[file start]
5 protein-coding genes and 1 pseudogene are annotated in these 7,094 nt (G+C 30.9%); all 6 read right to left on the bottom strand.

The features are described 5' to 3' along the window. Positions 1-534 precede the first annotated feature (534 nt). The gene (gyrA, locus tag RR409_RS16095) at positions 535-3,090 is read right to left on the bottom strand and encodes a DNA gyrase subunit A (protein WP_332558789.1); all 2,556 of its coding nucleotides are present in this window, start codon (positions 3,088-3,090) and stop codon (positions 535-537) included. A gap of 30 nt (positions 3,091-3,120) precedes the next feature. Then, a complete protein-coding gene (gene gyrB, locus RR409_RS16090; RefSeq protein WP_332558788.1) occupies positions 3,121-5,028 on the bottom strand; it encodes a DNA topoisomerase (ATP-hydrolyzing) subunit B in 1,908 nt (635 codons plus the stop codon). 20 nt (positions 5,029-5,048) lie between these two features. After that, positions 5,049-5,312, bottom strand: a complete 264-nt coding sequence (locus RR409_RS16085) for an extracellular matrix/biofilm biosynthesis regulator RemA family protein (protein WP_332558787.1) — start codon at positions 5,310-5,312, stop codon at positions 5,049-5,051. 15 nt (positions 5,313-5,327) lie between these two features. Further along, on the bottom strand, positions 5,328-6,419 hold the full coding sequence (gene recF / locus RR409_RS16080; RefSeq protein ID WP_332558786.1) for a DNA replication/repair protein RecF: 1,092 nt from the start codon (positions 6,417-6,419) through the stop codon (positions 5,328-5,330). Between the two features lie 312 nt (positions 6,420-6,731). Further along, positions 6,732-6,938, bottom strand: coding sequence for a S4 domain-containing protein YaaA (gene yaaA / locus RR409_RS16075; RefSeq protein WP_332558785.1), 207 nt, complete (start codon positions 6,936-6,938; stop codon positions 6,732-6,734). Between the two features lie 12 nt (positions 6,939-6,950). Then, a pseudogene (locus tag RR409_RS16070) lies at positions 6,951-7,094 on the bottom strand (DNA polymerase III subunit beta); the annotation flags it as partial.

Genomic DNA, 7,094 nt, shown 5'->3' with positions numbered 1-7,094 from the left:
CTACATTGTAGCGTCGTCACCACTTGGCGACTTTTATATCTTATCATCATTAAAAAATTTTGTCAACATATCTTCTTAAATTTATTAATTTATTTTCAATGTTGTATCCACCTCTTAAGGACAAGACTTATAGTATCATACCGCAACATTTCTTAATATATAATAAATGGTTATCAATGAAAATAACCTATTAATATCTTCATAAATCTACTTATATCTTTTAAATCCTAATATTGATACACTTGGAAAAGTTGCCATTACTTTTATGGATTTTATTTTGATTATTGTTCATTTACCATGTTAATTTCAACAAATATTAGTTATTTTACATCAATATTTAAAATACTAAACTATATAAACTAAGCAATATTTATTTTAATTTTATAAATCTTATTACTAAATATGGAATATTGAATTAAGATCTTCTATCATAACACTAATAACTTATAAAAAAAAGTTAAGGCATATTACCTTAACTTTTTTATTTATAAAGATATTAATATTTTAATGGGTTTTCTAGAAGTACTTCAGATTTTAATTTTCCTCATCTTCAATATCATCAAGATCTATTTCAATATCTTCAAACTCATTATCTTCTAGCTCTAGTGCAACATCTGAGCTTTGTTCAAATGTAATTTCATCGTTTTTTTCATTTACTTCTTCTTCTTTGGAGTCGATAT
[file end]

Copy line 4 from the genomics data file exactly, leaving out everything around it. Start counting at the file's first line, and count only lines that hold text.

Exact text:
CTACATTGTAGCGTCGTCACCACTTGGCGACTTTTATATCTTATCATCATTAAAAAATTTTGTCAACATATCTTCTTAAATTTATTAATTTATTTTCAATGTTGTATCCACCTCTTAAGGACAAGACTTATAGTATCATACCGCAACATTTCTTAATATATAATAAATGGTTATCAATGAAAATAACCTATTAATATCTTCATAAATCTACTTATATCTTTTAAATCCTAATATTGATACACTTGGAAAAGTTGCCATTACTTTTATGGATTTTATTTTGATTATTGTTCATTTACCATGTTAATTTCAACAAATATTAGTTATTTTACATCAATATTTAAAATACTAAACTATATAAACTAAGCAATATTTATTTTAATTTTATAAATCTTATTACTAAATATGGAATATTGAATTAAGATCTTCTATCATAACACTAATAACTTATAAAAAAAAGTTAAGGCATATTACCTTAACTTTTTTATTTATAAAGATATTAATATTTTAATGGGTTTTCTAGAAGTACTTCAGATTTTAATTTTCCTCATCTTCAATATCATCAAGATCTATTTCAATATCTTCAAACTCATTATCTTCTAGCTCTAGTGCAACATCTGAGCTTTGTTCAAATGTAATTTCATCGTTTTTTTCATTTACTTCTTCTTCTTTGGAGTCGATAT